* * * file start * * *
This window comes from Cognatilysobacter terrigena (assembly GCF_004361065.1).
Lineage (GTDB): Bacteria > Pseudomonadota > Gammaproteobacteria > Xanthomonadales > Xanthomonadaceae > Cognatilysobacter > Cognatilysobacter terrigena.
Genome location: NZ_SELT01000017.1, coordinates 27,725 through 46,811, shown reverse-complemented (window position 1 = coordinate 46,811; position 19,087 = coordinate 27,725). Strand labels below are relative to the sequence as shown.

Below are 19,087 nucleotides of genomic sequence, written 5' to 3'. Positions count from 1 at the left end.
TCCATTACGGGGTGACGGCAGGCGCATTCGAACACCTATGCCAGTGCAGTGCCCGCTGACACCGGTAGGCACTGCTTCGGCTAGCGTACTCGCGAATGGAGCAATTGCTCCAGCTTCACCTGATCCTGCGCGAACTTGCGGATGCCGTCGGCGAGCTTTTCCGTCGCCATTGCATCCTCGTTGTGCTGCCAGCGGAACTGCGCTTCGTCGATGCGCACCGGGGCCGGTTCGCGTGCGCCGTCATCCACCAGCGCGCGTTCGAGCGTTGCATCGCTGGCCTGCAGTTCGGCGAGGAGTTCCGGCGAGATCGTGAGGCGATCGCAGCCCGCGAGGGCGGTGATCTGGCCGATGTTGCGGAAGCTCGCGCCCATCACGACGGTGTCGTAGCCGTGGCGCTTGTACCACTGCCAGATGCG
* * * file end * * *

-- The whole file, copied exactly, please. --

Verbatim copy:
This window comes from Cognatilysobacter terrigena (assembly GCF_004361065.1).
Lineage (GTDB): Bacteria > Pseudomonadota > Gammaproteobacteria > Xanthomonadales > Xanthomonadaceae > Cognatilysobacter > Cognatilysobacter terrigena.
Genome location: NZ_SELT01000017.1, coordinates 27,725 through 46,811, shown reverse-complemented (window position 1 = coordinate 46,811; position 19,087 = coordinate 27,725). Strand labels below are relative to the sequence as shown.

Below are 19,087 nucleotides of genomic sequence, written 5' to 3'. Positions count from 1 at the left end.
TCCATTACGGGGTGACGGCAGGCGCATTCGAACACCTATGCCAGTGCAGTGCCCGCTGACACCGGTAGGCACTGCTTCGGCTAGCGTACTCGCGAATGGAGCAATTGCTCCAGCTTCACCTGATCCTGCGCGAACTTGCGGATGCCGTCGGCGAGCTTTTCCGTCGCCATTGCATCCTCGTTGTGCTGCCAGCGGAACTGCGCTTCGTCGATGCGCACCGGGGCCGGTTCGCGTGCGCCGTCATCCACCAGCGCGCGTTCGAGCGTTGCATCGCTGGCCTGCAGTTCGGCGAGGAGTTCCGGCGAGATCGTGAGGCGATCGCAGCCCGCGAGGGCGGTGATCTGGCCGATGTTGCGGAAGCTCGCGCCCATCACGACGGTGTCGTAGCCGTGGCGCTTGTACCACTGCCAGATGCG